Texas AG urges cities, counties to sign onto $26 billion opioid settlement
Texas Attorney General Ken Paxton on Thursday encouraged cities and counties to sign on to a proposed $26 billion national opioid settlement agreement that could yield up to $1.5 billion for the state.
“This is a good deal for Texas, for its cities and its counties and really all of the citizens of this great state,” said the Republican attorney general at a news conference in Houston. “The cities and counties with trial dates have no guarantees of a trial and they have no guarantees of any money. One thing they are guaranteed is a long, drawn-out process, which doesn’t allow the people who need this to get it.”
The proposed settlement was made with Cardinal, McKesson, and AmerisourceBergen — the nation’s three major pharmaceutical distributors — and Johnson & Johnson, which manufactured and marketed opioids.
The distributors had been accused in hundreds of lawsuits of ignoring the amount of addictive painkillers being sold on the black market and their role in the nationwide epidemic of addiction and overdose deaths. Johnson & Johnson was accused of minimizing the dangers of opioids in its marketing. All three have denied wrongdoing.
Some governments have scoffed at the payout. The Philadelphia district attorney late month sued that state’s attorney general over the deal, saying the city will reap relative pennies compared to the cost of the crisis that is killing more than 1,000 people there per year.
Washington state Attorney General Bob Ferguson said he would reject the deal as “insufficient” and move ahead with a trial on claims against the distributors scheduled to start in September.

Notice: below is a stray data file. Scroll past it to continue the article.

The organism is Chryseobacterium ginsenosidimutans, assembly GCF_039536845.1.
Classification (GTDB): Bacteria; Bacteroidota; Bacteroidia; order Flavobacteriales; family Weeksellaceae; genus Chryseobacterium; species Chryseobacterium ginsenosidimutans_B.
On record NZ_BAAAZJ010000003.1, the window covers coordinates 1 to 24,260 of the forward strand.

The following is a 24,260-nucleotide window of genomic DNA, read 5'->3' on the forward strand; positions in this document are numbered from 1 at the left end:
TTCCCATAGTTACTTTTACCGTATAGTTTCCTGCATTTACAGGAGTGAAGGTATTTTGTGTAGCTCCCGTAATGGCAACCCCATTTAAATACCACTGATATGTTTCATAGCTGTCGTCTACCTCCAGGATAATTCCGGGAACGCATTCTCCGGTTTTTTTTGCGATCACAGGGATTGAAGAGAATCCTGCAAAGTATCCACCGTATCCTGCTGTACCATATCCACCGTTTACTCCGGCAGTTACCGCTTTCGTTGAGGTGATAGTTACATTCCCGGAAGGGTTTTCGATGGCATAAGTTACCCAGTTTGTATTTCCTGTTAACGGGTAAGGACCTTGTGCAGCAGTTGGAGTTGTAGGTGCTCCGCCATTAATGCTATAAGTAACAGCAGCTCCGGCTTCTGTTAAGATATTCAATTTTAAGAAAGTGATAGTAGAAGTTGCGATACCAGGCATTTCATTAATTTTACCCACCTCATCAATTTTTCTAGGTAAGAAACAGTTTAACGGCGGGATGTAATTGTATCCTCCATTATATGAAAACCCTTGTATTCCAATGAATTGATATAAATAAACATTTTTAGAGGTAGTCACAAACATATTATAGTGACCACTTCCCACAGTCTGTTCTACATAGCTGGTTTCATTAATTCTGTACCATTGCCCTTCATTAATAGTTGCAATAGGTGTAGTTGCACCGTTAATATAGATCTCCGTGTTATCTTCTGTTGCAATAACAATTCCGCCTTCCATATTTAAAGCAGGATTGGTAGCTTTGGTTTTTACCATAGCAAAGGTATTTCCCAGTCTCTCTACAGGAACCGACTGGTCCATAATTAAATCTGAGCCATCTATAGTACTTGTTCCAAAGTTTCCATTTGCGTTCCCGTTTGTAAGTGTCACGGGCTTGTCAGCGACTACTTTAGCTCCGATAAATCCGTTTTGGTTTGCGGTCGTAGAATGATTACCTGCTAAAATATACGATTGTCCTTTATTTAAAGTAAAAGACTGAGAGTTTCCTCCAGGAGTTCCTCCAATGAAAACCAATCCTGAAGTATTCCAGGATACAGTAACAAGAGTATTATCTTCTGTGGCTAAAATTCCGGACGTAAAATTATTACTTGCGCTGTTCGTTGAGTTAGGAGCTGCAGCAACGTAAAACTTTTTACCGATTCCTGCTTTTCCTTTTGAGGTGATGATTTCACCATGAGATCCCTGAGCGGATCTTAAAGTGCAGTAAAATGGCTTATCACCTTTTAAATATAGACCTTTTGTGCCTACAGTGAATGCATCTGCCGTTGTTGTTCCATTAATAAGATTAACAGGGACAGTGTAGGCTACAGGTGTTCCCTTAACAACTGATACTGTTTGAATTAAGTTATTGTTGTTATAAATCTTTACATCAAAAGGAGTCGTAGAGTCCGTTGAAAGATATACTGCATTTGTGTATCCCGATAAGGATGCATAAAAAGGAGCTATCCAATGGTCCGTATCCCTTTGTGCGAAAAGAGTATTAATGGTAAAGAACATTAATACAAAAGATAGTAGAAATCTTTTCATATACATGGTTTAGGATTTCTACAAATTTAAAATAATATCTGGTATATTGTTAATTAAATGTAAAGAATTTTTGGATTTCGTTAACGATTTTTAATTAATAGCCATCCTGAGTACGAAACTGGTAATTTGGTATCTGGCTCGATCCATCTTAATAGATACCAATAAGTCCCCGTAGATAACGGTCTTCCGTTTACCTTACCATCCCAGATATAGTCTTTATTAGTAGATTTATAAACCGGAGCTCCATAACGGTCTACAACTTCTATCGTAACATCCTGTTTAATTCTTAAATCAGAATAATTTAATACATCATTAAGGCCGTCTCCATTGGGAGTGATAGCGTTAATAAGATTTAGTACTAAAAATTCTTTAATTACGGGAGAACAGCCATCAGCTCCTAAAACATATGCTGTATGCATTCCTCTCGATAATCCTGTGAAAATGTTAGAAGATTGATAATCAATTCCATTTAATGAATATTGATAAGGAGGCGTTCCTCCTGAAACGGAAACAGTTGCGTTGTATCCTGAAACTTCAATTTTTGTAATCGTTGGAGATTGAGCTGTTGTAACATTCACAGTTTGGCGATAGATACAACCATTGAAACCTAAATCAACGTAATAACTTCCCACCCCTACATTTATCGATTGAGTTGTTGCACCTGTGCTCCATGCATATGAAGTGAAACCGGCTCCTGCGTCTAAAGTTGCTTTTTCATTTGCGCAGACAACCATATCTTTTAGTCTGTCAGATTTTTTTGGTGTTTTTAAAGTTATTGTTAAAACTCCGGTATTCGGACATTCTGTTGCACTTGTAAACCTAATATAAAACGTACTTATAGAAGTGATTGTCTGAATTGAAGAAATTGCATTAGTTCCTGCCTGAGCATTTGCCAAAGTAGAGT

Similar attitudes abound in Texas as well. Attorneys representing Bexar County have disagreed over whether to participate in the settlement, with some arguing that the plaintiffs will have better leverage and a chance for even more funds if they continue marching toward trial.
Local governments have until Jan. 2 to decide whether to sign onto the deal, while the states have a few more weeks. As cities and counties have to go through city councils and commissioners courts, the process may take some time. So far, while the AG’s office has heard from some that intend to take the deal, none have officially signed on, said Alejandro Garcia, a spokesman for the office.
At least 44 states — and more than 90 percent of cities, counties and others suing the companies and jurisdictions that have yet to sue — must sign onto the deal to receive a portion of the money, according to sources familiar with the agreement who spoke on the condition of anonymity with the Washington Post. To receive the maximum amount, 48 states would have to join on, a source told Reuters.
“The settlement does not have a specific joinder threshold to move forward,” Garcia said. “However, if we do not have a large number of cities and counties participating, approximately half our money wouldn’t be available. The more that join, the more the amount will increase.”